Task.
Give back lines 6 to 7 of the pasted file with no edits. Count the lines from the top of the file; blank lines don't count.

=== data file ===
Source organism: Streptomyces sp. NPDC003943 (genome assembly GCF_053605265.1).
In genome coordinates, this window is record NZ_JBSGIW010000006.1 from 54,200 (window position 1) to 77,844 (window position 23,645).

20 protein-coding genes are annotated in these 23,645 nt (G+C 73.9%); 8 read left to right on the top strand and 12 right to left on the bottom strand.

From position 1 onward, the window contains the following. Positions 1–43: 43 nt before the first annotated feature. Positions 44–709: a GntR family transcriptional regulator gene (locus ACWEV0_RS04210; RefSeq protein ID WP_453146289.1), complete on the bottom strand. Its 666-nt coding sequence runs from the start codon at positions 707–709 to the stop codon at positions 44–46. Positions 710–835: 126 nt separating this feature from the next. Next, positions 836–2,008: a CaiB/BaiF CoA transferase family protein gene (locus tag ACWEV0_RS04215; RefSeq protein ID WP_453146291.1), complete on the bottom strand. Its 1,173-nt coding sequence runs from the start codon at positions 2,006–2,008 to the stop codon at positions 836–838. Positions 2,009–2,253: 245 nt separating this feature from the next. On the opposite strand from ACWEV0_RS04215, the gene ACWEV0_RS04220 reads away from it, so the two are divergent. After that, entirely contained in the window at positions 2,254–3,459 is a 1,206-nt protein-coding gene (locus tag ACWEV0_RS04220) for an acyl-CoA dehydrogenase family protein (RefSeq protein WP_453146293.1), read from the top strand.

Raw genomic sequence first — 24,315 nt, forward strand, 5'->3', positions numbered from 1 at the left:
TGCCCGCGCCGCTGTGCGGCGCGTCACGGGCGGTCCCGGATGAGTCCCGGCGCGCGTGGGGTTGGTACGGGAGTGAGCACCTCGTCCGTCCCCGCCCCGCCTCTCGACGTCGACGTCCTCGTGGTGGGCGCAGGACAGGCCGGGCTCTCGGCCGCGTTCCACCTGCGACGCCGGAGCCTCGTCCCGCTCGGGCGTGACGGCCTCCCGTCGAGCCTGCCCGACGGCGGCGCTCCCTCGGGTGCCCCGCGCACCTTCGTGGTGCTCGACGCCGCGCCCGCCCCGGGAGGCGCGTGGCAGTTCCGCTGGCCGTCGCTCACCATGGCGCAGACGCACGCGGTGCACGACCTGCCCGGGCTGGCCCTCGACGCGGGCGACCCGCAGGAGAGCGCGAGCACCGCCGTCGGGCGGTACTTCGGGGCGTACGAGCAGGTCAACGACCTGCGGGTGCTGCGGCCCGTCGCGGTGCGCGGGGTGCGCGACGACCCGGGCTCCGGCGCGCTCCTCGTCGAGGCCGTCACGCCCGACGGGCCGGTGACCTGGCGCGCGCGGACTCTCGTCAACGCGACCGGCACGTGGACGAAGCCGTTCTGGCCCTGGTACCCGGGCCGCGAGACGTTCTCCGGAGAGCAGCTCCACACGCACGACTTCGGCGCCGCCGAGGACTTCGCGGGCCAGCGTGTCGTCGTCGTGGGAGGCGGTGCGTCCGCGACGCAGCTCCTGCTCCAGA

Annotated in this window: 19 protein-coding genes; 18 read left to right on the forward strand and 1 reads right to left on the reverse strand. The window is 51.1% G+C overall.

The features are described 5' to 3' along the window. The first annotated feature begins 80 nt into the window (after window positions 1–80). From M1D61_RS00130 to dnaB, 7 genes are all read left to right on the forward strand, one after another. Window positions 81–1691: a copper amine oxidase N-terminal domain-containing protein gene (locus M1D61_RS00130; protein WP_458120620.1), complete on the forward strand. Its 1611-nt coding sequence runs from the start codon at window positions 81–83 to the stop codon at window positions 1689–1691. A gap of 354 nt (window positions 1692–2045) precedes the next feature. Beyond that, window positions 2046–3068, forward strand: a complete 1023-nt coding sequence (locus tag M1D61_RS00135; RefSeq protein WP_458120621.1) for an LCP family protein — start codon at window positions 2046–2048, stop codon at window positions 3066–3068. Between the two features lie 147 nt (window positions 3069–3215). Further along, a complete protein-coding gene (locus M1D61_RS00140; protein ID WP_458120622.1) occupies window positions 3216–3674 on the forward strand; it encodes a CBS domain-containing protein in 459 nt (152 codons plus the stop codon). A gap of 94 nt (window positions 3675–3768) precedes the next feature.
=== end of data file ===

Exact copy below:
TGCCCGCGCCGCTGTGCGGCGCGTCACGGGCGGTCCCGGATGAGTCCCGGCGCGCGTGGGGTTGGTACGGGAGTGAGCACCTCGTCCGTCCCCGCCCCGCCTCTCGACGTCGACGTCCTCGTGGTGGGCGCAGGACAGGCCGGGCTCTCGGCCGCGTTCCACCTGCGACGCCGGAGCCTCGTCCCGCTCGGGCGTGACGGCCTCCCGTCGAGCCTGCCCGACGGCGGCGCTCCCTCGGGTGCCCCGCGCACCTTCGTGGTGCTCGACGCCGCGCCCGCCCCGGGAGGCGCGTGGCAGTTCCGCTGGCCGTCGCTCACCATGGCGCAGACGCACGCGGTGCACGACCTGCCCGGGCTGGCCCTCGACGCGGGCGACCCGCAGGAGAGCGCGAGCACCGCCGTCGGGCGGTACTTCGGGGCGTACGAGCAGGTCAACGACCTGCGGGTGCTGCGGCCCGTCGCGGTGCGCGGGGTGCGCGACGACCCGGGCTCCGGCGCGCTCCTCGTCGAGGCCGTCACGCCCGACGGGCCGGTGACCTGGCGCGCGCGGACTCTCGTCAACGCGACCGGCACGTGGACGAAGCCGTTCTGGCCCTGGTACCCGGGCCGCGAGACGTTCTCCGGAGAGCAGCTCCACACGCACGACTTCGGCGCCGCCGAGGACTTCGCGGGCCAGCGTGTCGTCGTCGTGGGAGGCGGTGCGTCCGCGACGCAGCTCCTGCTCCAGA

Annotated in this window: 19 protein-coding genes; 18 read left to right on the forward strand and 1 reads right to left on the reverse strand. The window is 51.1% G+C overall.